Interview: Electro-Post-Punk band ‘Phantom Radio’ to release new single.

Teesside’s electro-post-punk pioneers, Phantom Radio, have been showcasing their unique take on alternative music in gigs around the North East for a while now. They might not be a band on your musical radar yet, but they’re definitely one to check out as they get set to release their newest single ‘Kings of the Town’ this month.  The band consists of Mike (guitar and vocals), Harry (guitarist), Lee (bass and backing vocals), and Tom (synths and production). I caught up with the band to chat about their upcoming projects.

 

54256184_402512347227736_405739551793872896_o.jpg
From Left to right: Lee (bass), Mike (guitar and vocals), Tom (synth). Image taken by: Mark Cartwright.

 

How would you describe your music?

Mike (M): “We call it electro post punk, it’s basically post punk but we haven’t got a drummer!”

Tom (T): “Yeah, we haven’t got a drummer but we do have a synth! That’s what makes our sound different to normal post-punk.”

 

How did you get into this?

M: “I’ve been in bands for ages. I’ve always played in rock bands, but I just got sick of it. There’s only so much heavy guitar you can do and then you just start to feel like you’ve done it all.”

Lee (L): “There’s only so many copyright Led Zeppelin riffs that you can do!”

M: “So I’m doing something else now and I’ve roped these two into it. They’ve never played in a band before.”

L: “I was just playing music in my room for about 6 years. I had no mates that would play in bands and I saw Mike was in a band. None of my friends wanted to play with me but Mike did, so I thanked him for that and now we’re in a band!”

T: “You sound like a 6 year old!”

L: “ I only knew about 3 songs but I was so eager to play! When I joined Mike he didn’t know how good or bad I was, so I just played it off like I knew everything.”

 

You played at Middlesbrough Theatre (Toft House) a few months ago, how was that?

L: “It was like a bunch of parents had come to support their teenage son at his first gig.”

M: “It was all acoustic artists but we were this one loud rock band that was on first. It was mental! Everyone there was definitely older than 40 and probably didn’t want us on! My favourite thing about this band is we fuck shit up and annoy everyone. The secret to all great art is that half the people have to love it and half the people have to hate it, and that’s definitely what we are!”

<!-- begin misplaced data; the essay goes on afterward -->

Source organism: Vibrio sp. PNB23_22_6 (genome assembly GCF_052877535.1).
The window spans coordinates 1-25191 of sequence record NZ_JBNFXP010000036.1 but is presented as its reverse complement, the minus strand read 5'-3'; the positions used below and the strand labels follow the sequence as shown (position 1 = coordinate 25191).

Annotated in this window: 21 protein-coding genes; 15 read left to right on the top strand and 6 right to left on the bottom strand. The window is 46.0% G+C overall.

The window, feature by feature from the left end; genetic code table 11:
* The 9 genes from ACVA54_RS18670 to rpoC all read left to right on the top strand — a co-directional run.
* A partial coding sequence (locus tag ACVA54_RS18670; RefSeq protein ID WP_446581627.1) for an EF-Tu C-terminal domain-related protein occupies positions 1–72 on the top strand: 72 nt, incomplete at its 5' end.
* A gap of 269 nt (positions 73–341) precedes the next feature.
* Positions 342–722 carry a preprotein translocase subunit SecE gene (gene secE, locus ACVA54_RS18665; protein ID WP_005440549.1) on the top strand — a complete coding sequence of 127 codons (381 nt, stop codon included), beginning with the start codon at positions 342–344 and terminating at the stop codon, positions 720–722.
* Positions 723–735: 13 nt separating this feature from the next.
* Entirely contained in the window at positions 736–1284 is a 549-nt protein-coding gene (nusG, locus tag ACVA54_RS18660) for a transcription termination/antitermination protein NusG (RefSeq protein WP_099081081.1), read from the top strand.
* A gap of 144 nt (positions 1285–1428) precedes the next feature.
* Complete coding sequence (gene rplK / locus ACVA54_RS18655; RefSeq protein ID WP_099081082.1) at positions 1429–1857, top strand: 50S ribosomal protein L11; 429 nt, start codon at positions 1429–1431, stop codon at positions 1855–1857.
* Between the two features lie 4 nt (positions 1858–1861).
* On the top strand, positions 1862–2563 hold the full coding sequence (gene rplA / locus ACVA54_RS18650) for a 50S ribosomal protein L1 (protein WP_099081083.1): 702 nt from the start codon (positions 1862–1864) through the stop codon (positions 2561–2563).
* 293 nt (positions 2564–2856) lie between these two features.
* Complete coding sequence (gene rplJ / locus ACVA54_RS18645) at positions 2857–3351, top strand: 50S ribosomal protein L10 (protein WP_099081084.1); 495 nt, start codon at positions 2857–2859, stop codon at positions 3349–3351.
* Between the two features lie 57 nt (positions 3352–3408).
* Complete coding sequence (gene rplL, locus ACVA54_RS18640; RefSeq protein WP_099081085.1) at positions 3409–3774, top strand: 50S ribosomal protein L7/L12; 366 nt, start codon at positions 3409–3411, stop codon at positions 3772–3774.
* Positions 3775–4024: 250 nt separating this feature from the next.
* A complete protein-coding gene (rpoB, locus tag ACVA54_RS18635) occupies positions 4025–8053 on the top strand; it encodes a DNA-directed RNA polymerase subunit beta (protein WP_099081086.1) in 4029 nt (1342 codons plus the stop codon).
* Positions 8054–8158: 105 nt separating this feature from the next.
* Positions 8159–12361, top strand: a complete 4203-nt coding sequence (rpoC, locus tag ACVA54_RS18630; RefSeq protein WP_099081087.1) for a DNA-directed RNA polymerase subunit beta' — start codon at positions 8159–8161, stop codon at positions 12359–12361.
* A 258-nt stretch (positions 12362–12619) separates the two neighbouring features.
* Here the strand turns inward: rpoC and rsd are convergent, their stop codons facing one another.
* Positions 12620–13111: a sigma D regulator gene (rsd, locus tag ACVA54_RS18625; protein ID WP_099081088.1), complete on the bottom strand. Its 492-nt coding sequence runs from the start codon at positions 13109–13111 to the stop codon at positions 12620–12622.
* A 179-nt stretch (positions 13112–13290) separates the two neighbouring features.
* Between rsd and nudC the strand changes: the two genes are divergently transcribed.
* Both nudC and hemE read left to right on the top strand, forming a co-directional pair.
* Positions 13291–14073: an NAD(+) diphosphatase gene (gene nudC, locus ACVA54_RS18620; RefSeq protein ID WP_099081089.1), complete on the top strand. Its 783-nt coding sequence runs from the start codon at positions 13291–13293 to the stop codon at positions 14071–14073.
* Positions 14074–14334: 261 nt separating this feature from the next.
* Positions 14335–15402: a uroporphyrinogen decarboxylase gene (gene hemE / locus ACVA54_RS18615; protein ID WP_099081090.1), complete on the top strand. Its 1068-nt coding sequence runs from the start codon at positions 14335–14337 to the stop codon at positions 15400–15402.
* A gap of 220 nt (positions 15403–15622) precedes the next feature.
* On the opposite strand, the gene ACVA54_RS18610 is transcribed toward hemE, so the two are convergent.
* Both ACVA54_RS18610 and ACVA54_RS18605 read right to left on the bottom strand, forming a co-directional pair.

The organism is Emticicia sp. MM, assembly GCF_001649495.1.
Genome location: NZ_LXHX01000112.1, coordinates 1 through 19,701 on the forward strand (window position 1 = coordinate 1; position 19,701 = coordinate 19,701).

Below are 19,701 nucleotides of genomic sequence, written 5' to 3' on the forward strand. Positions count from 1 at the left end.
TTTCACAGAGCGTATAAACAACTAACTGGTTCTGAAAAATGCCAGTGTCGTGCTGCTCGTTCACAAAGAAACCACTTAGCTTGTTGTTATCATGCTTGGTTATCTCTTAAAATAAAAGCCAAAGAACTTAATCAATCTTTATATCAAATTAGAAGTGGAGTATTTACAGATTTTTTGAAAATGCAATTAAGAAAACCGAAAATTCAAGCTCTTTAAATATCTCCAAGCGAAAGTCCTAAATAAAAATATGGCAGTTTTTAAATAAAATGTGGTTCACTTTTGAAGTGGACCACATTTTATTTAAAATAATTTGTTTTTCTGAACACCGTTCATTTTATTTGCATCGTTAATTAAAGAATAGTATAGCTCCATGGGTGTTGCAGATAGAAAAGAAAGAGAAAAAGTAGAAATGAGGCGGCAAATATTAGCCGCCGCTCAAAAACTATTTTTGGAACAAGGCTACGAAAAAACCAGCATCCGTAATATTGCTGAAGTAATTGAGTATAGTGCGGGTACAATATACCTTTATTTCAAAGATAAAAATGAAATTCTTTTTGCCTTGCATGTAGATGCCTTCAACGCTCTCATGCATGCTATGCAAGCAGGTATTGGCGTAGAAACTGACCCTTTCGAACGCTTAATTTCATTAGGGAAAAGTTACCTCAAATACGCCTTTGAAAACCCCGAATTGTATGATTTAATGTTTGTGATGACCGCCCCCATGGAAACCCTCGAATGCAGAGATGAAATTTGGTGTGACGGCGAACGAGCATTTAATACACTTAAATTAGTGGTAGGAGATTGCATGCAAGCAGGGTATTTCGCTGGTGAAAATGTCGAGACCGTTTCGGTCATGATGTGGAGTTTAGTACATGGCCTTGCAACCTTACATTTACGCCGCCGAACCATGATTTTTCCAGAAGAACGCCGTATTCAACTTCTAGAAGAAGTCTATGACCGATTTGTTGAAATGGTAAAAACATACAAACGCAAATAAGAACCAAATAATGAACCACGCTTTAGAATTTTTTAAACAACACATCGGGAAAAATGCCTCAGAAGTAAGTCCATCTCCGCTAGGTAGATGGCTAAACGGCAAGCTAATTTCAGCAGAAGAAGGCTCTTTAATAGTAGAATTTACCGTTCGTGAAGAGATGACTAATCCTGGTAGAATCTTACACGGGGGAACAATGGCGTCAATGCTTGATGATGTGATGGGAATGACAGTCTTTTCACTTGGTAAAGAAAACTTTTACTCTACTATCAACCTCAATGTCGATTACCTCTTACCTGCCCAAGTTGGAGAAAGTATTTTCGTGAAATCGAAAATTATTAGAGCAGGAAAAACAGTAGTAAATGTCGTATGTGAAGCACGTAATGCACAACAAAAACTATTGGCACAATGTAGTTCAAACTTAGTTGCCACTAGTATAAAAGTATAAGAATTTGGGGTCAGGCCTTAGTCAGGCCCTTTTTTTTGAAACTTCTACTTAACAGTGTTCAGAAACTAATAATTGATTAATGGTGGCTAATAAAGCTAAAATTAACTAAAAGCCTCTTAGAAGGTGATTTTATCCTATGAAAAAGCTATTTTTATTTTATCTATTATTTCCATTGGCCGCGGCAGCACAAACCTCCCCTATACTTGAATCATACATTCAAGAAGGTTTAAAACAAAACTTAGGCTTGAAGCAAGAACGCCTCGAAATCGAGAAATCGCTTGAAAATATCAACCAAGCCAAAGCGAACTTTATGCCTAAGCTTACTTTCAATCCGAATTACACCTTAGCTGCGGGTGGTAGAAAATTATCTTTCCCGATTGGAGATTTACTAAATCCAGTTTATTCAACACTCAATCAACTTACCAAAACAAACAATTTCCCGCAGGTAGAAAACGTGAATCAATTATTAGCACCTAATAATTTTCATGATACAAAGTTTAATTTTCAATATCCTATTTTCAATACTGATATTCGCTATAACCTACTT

T: “It’s true, you get this sort of mixed bag.”

M: “If everyone likes it then you’re not pushing the boundaries.”

L: “Yeah, I like Iggy Pop but that sort of music is just too common. We’re something different.”

 

52016128_390867131725591_4443956430143225856_n
Phantom Radio’s logo

 

Do you have any artists that inspire you?

T: “The Beatle Barkers.”

L: “Oh god!”

M: “Go on Tom, explain what this is! You’ve been waiting to talk about this since the start!”

T: “The Beetle Barkers are a dog cover band of The Beatles and they just bark all the music!”

There’s a parrot metal band that exists too!

M: “There is! I remember them.”

T: “Is there? See, it’s not so silly now!”

M: “I like Smashing Pumpkins, and Peter Murphy from the band Bauhaus.”

I noticed your Bauhaus T-shirt when you walked in! Great choice!

M: “Thanks, I like those sort of goth bands.”

L: “My inspiration is probably Tool, and maybe…I dunno…Scissor Sisters!”

M: “Lee has never mentioned them until now!”

L: “Well I’ve liked them for about 5 years and I don’t know why I’ve said this now but it’s out there for the world to know.”

M: “So the past 5 years have been a waste, now we’re just going to become a Scissor Sisters tribute band!”

 

54436029_402512173894420_5749251275489280000_o.jpg
Mike (lead vocals and guitar). Photo taken by Mark Cartwright.

 

Is there anybody you’d love to perform with?

T: “Michael Jackson…post-death…”

L: “I have a few friends in bands, so I’d like to make a super-group and go on tour.”

M: “I’m not making a super-group with any of them! It would be the worst band ever…electro, metal, 70’s, punk music.”

T: “Yeah, there’d end up being emo stuff in there as well!”

M: “Yeah, sorry to crush your dream Lee but that’s not going to happen.